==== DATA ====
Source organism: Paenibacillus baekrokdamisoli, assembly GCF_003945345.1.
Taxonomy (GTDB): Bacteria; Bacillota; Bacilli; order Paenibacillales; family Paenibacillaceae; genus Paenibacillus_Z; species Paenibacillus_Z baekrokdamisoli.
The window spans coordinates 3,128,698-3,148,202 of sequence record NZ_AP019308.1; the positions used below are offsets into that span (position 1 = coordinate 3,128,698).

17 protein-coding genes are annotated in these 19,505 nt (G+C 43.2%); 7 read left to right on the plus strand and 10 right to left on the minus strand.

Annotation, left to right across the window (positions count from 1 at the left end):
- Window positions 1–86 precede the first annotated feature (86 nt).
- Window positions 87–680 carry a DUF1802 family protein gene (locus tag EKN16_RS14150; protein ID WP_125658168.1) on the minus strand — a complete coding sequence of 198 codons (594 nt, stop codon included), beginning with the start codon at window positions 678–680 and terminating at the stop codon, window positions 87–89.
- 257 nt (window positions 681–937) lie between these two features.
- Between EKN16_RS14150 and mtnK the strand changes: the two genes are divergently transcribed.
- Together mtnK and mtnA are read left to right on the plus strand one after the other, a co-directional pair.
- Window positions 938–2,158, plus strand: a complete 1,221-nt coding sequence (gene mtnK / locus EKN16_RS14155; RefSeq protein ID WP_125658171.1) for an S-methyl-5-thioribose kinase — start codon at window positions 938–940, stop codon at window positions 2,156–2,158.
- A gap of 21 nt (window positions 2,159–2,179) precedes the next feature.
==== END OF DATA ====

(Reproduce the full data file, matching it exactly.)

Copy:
Source organism: Paenibacillus baekrokdamisoli, assembly GCF_003945345.1.
Taxonomy (GTDB): Bacteria; Bacillota; Bacilli; order Paenibacillales; family Paenibacillaceae; genus Paenibacillus_Z; species Paenibacillus_Z baekrokdamisoli.
The window spans coordinates 3,128,698-3,148,202 of sequence record NZ_AP019308.1; the positions used below are offsets into that span (position 1 = coordinate 3,128,698).

17 protein-coding genes are annotated in these 19,505 nt (G+C 43.2%); 7 read left to right on the plus strand and 10 right to left on the minus strand.

Annotation, left to right across the window (positions count from 1 at the left end):
- Window positions 1–86 precede the first annotated feature (86 nt).
- Window positions 87–680 carry a DUF1802 family protein gene (locus tag EKN16_RS14150; protein ID WP_125658168.1) on the minus strand — a complete coding sequence of 198 codons (594 nt, stop codon included), beginning with the start codon at window positions 678–680 and terminating at the stop codon, window positions 87–89.
- 257 nt (window positions 681–937) lie between these two features.
- Between EKN16_RS14150 and mtnK the strand changes: the two genes are divergently transcribed.
- Together mtnK and mtnA are read left to right on the plus strand one after the other, a co-directional pair.
- Window positions 938–2,158, plus strand: a complete 1,221-nt coding sequence (gene mtnK / locus EKN16_RS14155; RefSeq protein ID WP_125658171.1) for an S-methyl-5-thioribose kinase — start codon at window positions 938–940, stop codon at window positions 2,156–2,158.
- A gap of 21 nt (window positions 2,159–2,179) precedes the next feature.